How collaborative journalism worked with Comprova
Days of training, lots of sticky notes and karaoke were some of the building blocks of the Brazilian election project
By Sérgio Lüdtke (Versão em português brasileiro)
Competition can be a great motivator, but a shared purpose for all is better, which is what I discovered after 12 weeks of working collaboratively on Comprova. During this period, journalists from 24 competing media companies worked together to investigate the veracity of dubious claims and content that circulated on social networks during the Brazilian presidential campaign of 2018.
The fluidity of collaborative work depends on engagement of the organizations taking part and the clarity of the project’s goals. With Comprova, having the editorial processes defined and a project scope was instrumental in creating a solid foundation for our work together.
Before the start of the project, journalists gathered for a 2-and-a-half-day bootcamp where they received training and met their new collaborators. Working together like this is a fundamental step for collaborative work, especially if that collaboration relies on teams that will work remotely. Personal contact helps to create relationship networks, but above all it is an opportunity to reveal affinities and reinforce the bonds of trust that proved to be necessary for Comprova.
At the bootcamp, Comprova journalists learned about network-monitoring methodologies and were trained to use a range of tools like CrowdTangle, NewsWhip’s Spike and Torabit, that allowed them to search for questionable content during the campaign. Face-to-face training with hands-on activities and group-work is necessary to strengthen relationships and to promote an exchange of experiences. Verifiers complemented their training with several hours of online courses, but it was the time when we were together that most contributed to partner engagement during the project.
Back in the newsrooms, communication between the group was vital to the project. The initial intent was to use Slack, however, Brazilians newsrooms have not heavily adopted the platform and having other tools to learn — the CMS, CrowdTangle, NewsWhip, etc. — the group opted for the familiar platform WhatsApp to communicate with each other about debunks and what we might work on together that day or week. WhatsApp does not allow for threaded messages so conversations can be lost and search can be clunky. Even so, the group generated 18,500 messages during the project, so while WhatsApp was not ideal for partner communications, it did work for the purposes of our collaborative project.
Obviously, at times, when there was more than one subject under discussion and many people involved in the conversation, the communication became a bit confusing. During the period that we investigated a video that showed “Bolsonaro 2018” written in the fields of a plantation, we exchanged 545 messages in the group in a single day.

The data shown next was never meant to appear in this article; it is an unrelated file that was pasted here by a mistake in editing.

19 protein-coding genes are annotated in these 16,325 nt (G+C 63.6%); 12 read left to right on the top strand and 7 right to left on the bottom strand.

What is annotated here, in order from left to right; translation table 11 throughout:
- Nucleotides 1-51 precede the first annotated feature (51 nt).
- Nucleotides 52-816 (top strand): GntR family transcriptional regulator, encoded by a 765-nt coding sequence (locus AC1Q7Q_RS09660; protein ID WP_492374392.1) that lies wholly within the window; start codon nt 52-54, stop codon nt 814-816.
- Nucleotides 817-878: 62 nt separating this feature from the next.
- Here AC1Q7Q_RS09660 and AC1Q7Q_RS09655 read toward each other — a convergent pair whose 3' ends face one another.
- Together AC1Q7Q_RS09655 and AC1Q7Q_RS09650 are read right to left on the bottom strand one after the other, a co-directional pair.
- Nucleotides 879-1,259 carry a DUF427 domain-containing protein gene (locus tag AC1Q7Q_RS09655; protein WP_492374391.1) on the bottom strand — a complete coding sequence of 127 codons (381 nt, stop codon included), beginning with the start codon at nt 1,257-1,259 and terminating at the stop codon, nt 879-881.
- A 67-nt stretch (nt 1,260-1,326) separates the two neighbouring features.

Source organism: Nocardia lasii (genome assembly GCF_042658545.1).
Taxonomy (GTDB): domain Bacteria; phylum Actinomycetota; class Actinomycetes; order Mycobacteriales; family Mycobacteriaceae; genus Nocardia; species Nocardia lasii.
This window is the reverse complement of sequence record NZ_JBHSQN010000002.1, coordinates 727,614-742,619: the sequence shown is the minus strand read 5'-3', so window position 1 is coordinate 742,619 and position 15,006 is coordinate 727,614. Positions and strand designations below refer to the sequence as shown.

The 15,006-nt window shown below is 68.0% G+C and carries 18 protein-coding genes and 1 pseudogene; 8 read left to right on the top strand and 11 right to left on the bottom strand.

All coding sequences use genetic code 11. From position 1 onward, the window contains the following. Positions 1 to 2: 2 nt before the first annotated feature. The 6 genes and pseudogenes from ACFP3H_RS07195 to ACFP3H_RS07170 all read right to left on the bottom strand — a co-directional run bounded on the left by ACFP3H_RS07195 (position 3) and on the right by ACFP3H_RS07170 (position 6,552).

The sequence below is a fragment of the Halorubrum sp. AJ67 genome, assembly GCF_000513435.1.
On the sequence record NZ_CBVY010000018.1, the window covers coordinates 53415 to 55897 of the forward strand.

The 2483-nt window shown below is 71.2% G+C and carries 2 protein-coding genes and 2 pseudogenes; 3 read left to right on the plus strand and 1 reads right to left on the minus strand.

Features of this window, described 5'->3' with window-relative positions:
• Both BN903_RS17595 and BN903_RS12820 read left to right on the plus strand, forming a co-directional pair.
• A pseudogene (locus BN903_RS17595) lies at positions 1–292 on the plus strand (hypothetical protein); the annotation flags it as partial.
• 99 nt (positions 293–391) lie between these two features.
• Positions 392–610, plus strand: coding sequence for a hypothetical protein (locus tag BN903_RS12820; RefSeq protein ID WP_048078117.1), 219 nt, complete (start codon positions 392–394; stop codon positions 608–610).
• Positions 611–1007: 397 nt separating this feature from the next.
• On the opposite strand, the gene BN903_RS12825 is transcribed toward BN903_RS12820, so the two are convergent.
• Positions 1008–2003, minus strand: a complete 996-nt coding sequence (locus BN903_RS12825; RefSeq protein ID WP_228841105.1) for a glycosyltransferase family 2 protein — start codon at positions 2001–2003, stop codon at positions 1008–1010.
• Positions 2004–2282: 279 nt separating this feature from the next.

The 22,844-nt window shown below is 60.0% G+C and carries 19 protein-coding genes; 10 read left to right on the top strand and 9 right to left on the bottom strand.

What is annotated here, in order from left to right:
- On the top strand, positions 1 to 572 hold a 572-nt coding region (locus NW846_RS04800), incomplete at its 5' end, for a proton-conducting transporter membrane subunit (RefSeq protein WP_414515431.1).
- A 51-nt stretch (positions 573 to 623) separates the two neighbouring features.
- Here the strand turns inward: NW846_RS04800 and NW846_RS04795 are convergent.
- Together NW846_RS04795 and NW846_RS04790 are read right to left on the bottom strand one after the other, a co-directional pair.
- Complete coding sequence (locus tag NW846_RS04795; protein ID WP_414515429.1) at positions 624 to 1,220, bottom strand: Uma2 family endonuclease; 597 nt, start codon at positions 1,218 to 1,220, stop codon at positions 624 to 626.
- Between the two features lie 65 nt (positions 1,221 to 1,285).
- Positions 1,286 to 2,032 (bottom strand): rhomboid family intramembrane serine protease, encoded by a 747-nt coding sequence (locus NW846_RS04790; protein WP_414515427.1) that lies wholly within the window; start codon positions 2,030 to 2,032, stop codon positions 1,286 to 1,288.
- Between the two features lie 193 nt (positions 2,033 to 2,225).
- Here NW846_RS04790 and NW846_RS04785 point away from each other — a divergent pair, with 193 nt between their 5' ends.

In collaborative work, many conversations are generated. In the case of Comprova, we chose the management model of consensus, which encouraged partner participation. In this horizontal model, it was important that everyone’s opinion was respected and that space for disagreements was provided. In the project, verifiers were encouraged to comment, intervene, and propose solutions even for verifications in which they were not directly involved. The decision process adopted does not necessarily require more time since consensus is often not reached by a vote, but rather can be simply observed. A consensus model does require mature decisions, which is most welcome in investigative work that aims to be rigorous.
Traditional newsrooms have more rigid hierarchies with more vertical decision-making processes. A consensus model tends to give more value to the knowledge, opinions and participation of all. A survey of the verifiers at the end of the project showed that almost 90 percent of them did not have prior collaborative networking experience. All said they were satisfied with the consensus management model and with collaborative work, and almost 80 percent said they were fully satisfied with the level of collaboration from colleagues.
The openness to participation of all implies more commitment, distributes the responsibilities and creates a greater zeal for the final result. With Comprova, engagement among partners helped to ensure the accuracy of our work and to more easily achieve the zero-error goal together.
The scope and objectives for Comprova were clear from the beginning, and questions about any doubts were quickly solved. With transparency and openness to participate, the verifiers, in addition to collaborating with colleagues, became auditors for the objectives of Comprova.